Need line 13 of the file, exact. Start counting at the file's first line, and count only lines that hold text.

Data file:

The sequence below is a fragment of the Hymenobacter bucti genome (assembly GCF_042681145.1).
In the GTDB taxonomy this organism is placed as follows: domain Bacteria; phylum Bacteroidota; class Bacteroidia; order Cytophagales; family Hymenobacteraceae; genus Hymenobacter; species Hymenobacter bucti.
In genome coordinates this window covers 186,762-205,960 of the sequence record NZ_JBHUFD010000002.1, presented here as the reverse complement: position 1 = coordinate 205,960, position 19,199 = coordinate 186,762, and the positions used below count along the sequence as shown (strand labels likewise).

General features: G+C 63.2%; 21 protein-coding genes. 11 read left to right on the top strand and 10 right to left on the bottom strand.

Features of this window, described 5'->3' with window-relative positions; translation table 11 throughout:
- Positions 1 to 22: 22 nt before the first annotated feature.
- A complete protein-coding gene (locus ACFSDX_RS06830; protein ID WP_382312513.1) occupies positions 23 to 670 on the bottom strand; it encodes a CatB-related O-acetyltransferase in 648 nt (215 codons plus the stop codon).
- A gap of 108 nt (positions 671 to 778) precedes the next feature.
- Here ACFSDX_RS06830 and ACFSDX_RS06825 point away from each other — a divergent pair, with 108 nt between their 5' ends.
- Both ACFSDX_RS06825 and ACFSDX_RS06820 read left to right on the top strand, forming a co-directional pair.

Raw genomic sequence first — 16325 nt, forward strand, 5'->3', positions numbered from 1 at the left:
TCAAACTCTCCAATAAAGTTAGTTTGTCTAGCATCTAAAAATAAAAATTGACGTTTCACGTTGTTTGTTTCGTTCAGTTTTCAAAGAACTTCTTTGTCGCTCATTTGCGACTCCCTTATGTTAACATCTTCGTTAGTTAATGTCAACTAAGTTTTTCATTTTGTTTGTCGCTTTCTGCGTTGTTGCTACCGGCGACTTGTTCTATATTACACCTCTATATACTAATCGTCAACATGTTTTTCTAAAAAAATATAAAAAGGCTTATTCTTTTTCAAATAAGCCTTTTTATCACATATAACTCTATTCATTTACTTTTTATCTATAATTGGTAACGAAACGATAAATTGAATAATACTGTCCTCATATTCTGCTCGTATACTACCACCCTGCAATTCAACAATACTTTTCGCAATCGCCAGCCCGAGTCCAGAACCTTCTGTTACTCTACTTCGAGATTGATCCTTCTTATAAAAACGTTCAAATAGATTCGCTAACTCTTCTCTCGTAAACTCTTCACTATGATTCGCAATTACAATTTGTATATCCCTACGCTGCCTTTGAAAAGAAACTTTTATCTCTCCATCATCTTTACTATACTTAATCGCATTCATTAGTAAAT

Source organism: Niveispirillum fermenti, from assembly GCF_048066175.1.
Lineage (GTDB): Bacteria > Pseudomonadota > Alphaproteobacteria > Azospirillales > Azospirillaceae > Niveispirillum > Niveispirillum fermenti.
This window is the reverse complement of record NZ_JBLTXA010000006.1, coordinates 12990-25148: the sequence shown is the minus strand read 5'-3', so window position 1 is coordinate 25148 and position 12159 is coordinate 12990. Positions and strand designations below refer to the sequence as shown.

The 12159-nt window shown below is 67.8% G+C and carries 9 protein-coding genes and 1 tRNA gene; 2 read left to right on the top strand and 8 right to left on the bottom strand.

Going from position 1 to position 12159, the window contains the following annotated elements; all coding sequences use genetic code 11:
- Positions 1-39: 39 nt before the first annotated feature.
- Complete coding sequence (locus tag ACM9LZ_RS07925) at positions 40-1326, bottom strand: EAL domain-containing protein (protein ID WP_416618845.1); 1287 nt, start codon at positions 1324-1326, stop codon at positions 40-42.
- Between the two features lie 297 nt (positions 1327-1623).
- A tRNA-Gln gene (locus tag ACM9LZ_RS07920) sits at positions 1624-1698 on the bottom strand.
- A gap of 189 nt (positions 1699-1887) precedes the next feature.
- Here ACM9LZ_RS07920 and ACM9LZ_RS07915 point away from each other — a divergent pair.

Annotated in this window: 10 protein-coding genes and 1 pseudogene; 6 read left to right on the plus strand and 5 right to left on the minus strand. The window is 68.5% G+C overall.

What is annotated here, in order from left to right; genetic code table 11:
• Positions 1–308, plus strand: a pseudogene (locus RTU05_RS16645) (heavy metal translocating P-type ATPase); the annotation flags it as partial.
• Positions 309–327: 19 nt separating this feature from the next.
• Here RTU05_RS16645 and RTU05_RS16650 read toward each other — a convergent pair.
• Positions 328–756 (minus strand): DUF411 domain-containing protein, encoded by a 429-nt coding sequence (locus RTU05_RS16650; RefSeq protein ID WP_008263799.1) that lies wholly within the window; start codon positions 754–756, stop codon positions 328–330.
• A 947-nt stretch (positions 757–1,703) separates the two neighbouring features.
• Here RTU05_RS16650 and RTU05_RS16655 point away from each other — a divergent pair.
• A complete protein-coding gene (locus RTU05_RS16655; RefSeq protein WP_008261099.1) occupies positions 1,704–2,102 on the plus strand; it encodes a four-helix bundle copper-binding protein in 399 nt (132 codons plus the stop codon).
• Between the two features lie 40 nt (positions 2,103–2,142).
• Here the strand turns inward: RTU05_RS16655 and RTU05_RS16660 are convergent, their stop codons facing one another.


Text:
Source organism: Niveispirillum fermenti, from assembly GCF_048066175.1.